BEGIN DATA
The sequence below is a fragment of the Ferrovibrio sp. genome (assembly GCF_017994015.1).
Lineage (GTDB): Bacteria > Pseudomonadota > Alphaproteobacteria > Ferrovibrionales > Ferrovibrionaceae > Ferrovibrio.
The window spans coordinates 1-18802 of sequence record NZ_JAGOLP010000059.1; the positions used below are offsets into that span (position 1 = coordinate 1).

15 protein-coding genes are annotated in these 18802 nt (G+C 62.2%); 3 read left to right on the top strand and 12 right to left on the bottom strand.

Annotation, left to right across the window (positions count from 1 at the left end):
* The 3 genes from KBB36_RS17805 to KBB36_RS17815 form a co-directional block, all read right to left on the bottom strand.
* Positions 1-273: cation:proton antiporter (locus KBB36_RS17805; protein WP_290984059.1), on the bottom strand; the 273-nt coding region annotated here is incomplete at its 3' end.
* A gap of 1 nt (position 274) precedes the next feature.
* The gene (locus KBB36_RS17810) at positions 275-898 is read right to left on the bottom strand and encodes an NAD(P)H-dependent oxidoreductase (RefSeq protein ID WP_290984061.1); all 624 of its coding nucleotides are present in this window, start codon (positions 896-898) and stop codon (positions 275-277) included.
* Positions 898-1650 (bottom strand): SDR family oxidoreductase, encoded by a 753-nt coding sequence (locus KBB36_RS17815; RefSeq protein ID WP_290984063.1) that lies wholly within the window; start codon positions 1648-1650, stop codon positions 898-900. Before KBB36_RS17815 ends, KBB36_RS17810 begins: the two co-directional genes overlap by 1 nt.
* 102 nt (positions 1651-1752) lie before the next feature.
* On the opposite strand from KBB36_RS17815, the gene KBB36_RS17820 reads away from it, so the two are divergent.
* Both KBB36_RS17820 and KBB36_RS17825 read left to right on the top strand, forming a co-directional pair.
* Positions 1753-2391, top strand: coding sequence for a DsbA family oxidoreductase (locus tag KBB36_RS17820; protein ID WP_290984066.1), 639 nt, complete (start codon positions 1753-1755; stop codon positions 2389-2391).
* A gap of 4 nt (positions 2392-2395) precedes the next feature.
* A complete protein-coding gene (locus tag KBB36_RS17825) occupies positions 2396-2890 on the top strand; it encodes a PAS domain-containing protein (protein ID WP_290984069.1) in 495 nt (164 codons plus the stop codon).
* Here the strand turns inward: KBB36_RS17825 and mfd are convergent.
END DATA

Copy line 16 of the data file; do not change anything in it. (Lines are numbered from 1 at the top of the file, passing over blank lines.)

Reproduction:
* A complete protein-coding gene (locus tag KBB36_RS17825) occupies positions 2396-2890 on the top strand; it encodes a PAS domain-containing protein (protein ID WP_290984069.1) in 495 nt (164 codons plus the stop codon).